Where do i purchase a new bike?



Thomas Russo

New Member
Feb 22, 2016
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I'm new to the cycling community, and I was wondering what type of bike I should purchase. I am not terribly familiar with all the different types of bikes and different manufacturers, and I need your help. I live in an area where there are not many bike shops, and they typically sell basic mountain bikes, and other inexpensive options for children. I was wondering if there was a major company that strictly sold bikes and bike parts? Thank you!
 

oldbobcat

Well-Known Member
Aug 31, 2003
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How far are you from the nearest city? Would spending a Saturday in that city shopping for a bike sound a good idea?
 

oportosanto

Well-Known Member
Oct 28, 2015
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That could do it, but nothing like doing some online search first and some calls, surely after that we can get a good idea of what we want and we can just go ahead and buy it.
 

Corzhens

Well-Known Member
May 26, 2015
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My suggestion is the bike shop. Don't buy from an online store particularly if you are not well versed with bikes. Try to find a bike store no matter if it's in the next city. The store attendant can assist you and give suggestions and even pointers on what bike is good for you relevant to your purpose. The bike store is the best place to buy a bike since you can try to bike for a road test.
 
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oldbobcat

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Aug 31, 2003
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Corzhens is right.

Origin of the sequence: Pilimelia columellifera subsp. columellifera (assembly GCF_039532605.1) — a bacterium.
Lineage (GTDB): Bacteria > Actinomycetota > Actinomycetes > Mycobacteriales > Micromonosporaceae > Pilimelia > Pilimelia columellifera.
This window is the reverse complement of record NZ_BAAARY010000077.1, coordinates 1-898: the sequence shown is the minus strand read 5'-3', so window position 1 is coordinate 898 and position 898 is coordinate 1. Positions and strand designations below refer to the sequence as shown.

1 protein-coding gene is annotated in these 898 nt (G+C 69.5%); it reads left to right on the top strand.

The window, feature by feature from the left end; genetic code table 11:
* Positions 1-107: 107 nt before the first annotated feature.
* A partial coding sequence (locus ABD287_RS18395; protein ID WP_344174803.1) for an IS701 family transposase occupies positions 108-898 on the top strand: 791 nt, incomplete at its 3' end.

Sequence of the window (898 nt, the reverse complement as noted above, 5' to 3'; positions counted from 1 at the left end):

If you're that hep into doing online research, just go to the website of one of the big three (Giant, Trek, Cannondale, or is it Specialized?) and browse the different types of bikes, their purposes, and their price ranges. Decide what kind of bike might best suit you, or at least come up with a short list. And then understand that just about every major brand has that kind of bike, so you can walk into a Cannondale dealer, say, and tell the salesman you were thinking about, say, a Trek Neko (ladies version of the Dual Sport), and he'll say, "Oops, that's one category Cannondale doesn't cover." So you go to the Specialized dealer, and he sends you out on a test ride of a new Ariel and tells you why you're better off buying the Ariel from him than the Neko from a Trek dealer. And then you go to the Trek dealer to see if he's right, and you don't know, so then you post a new thread that says should I buy a Specialized Ariel or a Trek Neko?

And then alfeng jumps in and says, "Neither. You should find an old road bike and convert it for on-off road riding with a suspension fork, flat handlebar, and new shifters, brakes, and cranks to make it all work together.":)

And I'm going to say, "If you really can't decide if one's better than the other, go with the dealer who gave you a better vibe."
 

lknisley96

New Member
Feb 24, 2016
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Definitely go to a bike shop. They'll give you advice on what to buy, and help you get the right size/fit so that the bike is comfortable to ride. Of course, online research beforehand never hurts to get a sense of what you might be looking for.
 

pwarbi

Well-Known Member
Mar 18, 2015
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As others have said, if your not sure what bike you want then there's no harm in doing a bit of research online, but I'd definitely choose to buy from a local dealer instead.

When buying face to face you'll generally get a better more custom service, and that's what you need if your not entirely sure what your looking for.
 

Raider19

New Member
Mar 4, 2016